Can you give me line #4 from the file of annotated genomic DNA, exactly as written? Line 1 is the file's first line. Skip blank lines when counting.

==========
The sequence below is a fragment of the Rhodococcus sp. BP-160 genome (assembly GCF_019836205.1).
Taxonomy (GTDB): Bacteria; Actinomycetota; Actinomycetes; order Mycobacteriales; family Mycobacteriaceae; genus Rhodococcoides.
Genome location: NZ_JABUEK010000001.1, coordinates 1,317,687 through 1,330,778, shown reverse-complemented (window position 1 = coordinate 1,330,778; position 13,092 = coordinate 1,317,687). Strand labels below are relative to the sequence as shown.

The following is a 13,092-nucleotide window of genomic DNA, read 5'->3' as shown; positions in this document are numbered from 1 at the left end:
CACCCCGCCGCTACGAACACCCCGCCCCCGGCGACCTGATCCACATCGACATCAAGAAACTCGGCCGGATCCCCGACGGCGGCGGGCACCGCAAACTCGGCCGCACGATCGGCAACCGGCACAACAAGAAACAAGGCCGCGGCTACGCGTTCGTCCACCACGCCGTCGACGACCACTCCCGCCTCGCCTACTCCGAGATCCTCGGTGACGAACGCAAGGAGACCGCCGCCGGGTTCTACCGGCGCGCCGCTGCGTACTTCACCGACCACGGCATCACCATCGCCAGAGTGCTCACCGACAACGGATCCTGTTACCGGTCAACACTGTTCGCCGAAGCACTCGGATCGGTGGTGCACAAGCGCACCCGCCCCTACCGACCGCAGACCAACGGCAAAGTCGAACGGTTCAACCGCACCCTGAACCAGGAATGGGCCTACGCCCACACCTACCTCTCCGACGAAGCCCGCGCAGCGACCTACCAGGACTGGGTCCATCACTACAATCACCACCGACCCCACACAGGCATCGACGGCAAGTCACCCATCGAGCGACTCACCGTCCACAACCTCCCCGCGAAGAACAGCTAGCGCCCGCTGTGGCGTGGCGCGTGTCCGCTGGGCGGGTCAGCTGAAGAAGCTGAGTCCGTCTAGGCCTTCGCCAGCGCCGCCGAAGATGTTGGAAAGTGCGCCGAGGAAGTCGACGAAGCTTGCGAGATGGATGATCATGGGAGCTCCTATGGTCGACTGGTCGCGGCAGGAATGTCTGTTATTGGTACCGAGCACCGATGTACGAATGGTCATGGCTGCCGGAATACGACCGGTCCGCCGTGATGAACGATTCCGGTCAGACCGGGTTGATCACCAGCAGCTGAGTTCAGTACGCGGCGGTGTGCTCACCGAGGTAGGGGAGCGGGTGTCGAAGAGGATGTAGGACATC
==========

The following is a 13,092-nucleotide window of genomic DNA, read 5'->3' as shown; positions in this document are numbered from 1 at the left end: